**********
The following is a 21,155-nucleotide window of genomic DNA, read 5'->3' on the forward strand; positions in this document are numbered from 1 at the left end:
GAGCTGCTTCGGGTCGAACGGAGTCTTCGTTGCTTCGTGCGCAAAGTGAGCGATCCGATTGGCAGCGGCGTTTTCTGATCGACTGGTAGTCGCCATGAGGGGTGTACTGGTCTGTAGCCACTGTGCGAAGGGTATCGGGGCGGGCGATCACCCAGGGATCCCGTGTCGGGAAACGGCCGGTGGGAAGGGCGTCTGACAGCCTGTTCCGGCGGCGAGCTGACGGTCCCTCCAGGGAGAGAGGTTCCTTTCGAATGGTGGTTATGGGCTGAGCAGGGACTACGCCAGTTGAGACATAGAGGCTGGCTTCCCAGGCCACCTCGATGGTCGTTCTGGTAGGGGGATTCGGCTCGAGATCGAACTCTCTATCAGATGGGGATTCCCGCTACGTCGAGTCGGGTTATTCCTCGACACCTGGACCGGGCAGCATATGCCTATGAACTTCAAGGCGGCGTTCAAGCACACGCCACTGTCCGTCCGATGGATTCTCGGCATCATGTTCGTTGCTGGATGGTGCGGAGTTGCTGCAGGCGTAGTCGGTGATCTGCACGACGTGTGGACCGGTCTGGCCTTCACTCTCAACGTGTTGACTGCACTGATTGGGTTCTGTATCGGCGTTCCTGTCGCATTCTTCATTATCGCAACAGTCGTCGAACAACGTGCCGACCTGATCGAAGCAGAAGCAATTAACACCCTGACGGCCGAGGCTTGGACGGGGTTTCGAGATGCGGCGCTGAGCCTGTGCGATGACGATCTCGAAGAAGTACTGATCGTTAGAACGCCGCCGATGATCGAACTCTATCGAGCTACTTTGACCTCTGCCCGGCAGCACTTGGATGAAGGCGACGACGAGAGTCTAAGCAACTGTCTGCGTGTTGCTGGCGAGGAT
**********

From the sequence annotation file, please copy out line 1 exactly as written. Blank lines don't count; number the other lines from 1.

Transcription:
The following is a 21,155-nucleotide window of genomic DNA, read 5'->3' on the forward strand; positions in this document are numbered from 1 at the left end: